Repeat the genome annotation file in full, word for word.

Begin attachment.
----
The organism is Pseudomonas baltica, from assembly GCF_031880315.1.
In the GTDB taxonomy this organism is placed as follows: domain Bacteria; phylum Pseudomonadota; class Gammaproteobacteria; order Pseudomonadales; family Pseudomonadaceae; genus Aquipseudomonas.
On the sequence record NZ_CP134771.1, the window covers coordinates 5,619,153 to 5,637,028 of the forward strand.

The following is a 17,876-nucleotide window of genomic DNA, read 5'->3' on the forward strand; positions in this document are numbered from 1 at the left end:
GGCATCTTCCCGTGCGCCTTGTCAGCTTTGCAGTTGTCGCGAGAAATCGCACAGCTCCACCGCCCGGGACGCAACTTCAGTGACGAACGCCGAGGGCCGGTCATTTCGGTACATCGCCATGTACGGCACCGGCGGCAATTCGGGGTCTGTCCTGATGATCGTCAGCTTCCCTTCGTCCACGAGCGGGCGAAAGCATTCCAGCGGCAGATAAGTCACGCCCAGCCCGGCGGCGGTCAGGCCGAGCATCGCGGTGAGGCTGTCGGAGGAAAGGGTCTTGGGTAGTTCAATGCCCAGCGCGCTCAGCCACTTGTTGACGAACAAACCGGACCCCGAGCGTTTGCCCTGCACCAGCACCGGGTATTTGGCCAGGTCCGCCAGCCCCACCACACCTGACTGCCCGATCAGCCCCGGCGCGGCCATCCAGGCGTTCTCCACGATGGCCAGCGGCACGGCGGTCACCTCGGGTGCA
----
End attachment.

The organism is Pseudomonas baltica, from assembly GCF_031880315.1.
In the GTDB taxonomy this organism is placed as follows: domain Bacteria; phylum Pseudomonadota; class Gammaproteobacteria; order Pseudomonadales; family Pseudomonadaceae; genus Aquipseudomonas.
On the sequence record NZ_CP134771.1, the window covers coordinates 5,619,153 to 5,637,028 of the forward strand.

The following is a 17,876-nucleotide window of genomic DNA, read 5'->3' on the forward strand; positions in this document are numbered from 1 at the left end:
GGCATCTTCCCGTGCGCCTTGTCAGCTTTGCAGTTGTCGCGAGAAATCGCACAGCTCCACCGCCCGGGACGCAACTTCAGTGACGAACGCCGAGGGCCGGTCATTTCGGTACATCGCCATGTACGGCACCGGCGGCAATTCGGGGTCTGTCCTGATGATCGTCAGCTTCCCTTCGTCCACGAGCGGGCGAAAGCATTCCAGCGGCAGATAAGTCACGCCCAGCCCGGCGGCGGTCAGGCCGAGCATCGCGGTGAGGCTGTCGGAGGAAAGGGTCTTGGGTAGTTCAATGCCCAGCGCGCTCAGCCACTTGTTGACGAACAAACCGGACCCCGAGCGTTTGCCCTGCACCAGCACCGGGTATTTGGCCAGGTCCGCCAGCCCCACCACACCTGACTGCCCGATCAGCCCCGGCGCGGCCATCCAGGCGTTCTCCACGATGGCCAGCGGCACGGCGGTCACCTCGGGTGCA